Manage Your Liver
Q:

World Hepatitis Day 2016 - Harm reduction is possible!

World Hepatitis Day 2016 - Harm reduction is possible!
A:

World Hepatitis Day 2016 is just around the corner (on July 28), aiming to boost global awareness on hepatitis, this year’s campaign is “Elimination” which can be achieved through universal vaccination, enhanced blood and injection safety, as well as harm reduction and treatment [1].

 

Controlling or eliminating the hepatitis virus has always been regarded as the only way to treat hepatitis. When patients are diagnosed with hepatitis, antiviral treatment is the only option. However, drugs are not able to repair damaged liver cells or normalize liver function. This results in a lack of focus on harm reduction and recovery during the process. In fact, how to effectively reduce injury is essential to preventing the situation from worsening, as only stopping inflammation can reduce the chance of developing other serious liver diseases.

 

Therefore, among the promotional contents of WHD 2016, “harm reduction” should be the primary concern. So what can patients do to reduce injury in everyday life?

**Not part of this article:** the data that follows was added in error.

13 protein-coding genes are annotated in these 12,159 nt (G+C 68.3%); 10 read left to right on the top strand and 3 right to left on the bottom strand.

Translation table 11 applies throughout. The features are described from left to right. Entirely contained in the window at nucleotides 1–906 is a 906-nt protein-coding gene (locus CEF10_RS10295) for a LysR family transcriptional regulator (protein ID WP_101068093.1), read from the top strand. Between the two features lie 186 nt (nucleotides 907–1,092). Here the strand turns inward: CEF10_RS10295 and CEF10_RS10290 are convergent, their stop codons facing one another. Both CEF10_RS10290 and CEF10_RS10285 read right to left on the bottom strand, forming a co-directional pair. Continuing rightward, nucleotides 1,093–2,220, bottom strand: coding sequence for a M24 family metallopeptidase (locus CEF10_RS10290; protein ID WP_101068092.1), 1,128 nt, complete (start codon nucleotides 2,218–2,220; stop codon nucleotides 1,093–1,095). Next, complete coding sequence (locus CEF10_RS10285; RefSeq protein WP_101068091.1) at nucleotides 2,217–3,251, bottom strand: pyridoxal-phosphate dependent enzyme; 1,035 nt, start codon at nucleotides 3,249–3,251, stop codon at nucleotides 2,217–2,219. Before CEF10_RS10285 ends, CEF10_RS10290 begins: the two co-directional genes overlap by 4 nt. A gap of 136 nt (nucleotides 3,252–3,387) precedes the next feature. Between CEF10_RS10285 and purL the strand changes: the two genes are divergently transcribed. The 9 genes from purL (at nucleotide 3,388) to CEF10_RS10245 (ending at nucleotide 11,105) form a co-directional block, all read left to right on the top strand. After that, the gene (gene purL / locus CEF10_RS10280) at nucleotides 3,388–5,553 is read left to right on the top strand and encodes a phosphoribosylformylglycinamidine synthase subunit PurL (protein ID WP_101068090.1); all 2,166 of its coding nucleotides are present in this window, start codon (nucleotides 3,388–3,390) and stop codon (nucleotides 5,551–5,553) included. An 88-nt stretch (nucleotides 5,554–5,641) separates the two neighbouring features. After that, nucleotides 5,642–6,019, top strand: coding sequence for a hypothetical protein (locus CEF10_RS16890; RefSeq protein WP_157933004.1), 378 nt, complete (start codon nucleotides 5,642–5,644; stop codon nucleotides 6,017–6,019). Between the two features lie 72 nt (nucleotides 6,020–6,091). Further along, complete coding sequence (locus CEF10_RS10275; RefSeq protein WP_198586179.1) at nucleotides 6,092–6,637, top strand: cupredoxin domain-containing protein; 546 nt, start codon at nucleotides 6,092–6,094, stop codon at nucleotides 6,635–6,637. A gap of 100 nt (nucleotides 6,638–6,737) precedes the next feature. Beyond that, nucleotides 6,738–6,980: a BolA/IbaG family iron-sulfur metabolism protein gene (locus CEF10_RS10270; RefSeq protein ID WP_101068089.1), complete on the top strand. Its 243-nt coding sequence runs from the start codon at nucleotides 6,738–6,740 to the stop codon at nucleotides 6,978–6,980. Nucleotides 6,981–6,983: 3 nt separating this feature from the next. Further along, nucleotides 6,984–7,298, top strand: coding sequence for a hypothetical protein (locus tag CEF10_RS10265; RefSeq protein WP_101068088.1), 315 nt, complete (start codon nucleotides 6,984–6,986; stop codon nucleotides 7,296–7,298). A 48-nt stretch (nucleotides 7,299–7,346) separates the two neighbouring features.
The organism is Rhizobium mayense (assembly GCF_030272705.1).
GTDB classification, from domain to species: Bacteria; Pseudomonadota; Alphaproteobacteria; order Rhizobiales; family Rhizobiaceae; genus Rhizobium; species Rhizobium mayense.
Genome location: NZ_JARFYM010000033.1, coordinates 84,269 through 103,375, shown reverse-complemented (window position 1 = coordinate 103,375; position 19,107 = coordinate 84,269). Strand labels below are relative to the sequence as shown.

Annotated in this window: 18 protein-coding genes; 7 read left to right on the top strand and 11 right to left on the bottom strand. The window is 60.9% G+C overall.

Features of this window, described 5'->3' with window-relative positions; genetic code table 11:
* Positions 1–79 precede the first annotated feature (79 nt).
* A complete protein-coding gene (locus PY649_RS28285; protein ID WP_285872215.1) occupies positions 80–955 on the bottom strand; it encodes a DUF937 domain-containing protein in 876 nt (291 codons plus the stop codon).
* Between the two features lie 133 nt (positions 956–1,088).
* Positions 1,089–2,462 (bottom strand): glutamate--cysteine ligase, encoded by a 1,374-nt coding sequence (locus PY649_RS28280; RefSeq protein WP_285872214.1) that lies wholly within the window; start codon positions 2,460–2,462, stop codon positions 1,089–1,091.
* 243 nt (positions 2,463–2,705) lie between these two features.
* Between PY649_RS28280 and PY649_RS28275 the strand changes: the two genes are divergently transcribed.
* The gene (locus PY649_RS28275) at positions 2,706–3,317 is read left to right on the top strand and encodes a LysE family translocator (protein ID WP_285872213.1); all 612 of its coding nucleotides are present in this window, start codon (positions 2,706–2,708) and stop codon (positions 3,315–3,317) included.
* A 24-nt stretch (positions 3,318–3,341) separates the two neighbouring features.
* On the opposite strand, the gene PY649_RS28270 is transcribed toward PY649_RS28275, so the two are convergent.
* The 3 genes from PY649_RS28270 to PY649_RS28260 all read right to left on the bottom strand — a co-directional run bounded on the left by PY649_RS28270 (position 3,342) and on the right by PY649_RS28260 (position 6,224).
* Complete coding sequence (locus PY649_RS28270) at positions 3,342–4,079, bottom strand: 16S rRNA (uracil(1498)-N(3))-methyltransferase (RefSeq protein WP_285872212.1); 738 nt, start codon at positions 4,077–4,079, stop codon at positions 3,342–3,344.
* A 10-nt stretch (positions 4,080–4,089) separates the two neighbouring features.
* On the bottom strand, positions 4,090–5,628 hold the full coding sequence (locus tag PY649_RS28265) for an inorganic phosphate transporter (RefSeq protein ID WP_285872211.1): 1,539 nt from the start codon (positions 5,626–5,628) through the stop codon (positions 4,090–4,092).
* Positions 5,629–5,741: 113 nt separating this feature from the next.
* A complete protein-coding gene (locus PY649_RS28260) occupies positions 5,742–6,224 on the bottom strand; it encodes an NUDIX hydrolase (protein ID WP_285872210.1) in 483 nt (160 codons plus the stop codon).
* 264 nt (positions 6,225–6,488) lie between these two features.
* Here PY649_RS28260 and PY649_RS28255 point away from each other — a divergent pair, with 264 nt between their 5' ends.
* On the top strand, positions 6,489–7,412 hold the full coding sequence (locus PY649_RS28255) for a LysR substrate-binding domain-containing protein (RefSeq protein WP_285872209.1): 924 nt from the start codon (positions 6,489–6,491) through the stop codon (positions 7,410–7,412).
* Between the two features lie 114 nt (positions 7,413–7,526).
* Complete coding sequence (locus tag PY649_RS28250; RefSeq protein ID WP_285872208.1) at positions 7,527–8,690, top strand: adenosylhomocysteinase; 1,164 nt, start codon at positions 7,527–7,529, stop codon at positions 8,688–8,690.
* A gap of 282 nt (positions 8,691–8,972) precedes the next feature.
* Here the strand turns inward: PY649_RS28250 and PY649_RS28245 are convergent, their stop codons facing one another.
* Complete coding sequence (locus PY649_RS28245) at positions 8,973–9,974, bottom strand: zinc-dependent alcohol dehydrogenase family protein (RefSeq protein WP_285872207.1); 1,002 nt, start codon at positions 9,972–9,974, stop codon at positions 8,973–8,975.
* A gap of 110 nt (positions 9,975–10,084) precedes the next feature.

To reduce injury, patients should first tackle the problem with utmost urgency, which is to stop inflammation in the liver and maintain normal ALT. When inflammation stops, it implies that the liver cells are no longer injured, and damage to the liver can be greatly reduced. [2][3] Therefore, patients should focus on how to stop inflammation early in order to reduce injury.

 

One treatment option that matches this concept is ‘ALT Focused Therapy’. This approach focuses on reducing patients’ injury, overcoming the limitations and shortcomings of the current treatment. ‘ALT Focused Therapy’ can help patients significantly reduce the time with liver injury through rapid recovery of liver cells and opposing inflammation.

 

Find out more about ‘ALT Focused Therapy

Disclaimer:
  • * All research and clinical data should be used as reference purposes only, results may vary.
Tags:
World Hepatitis Dayharm reduction
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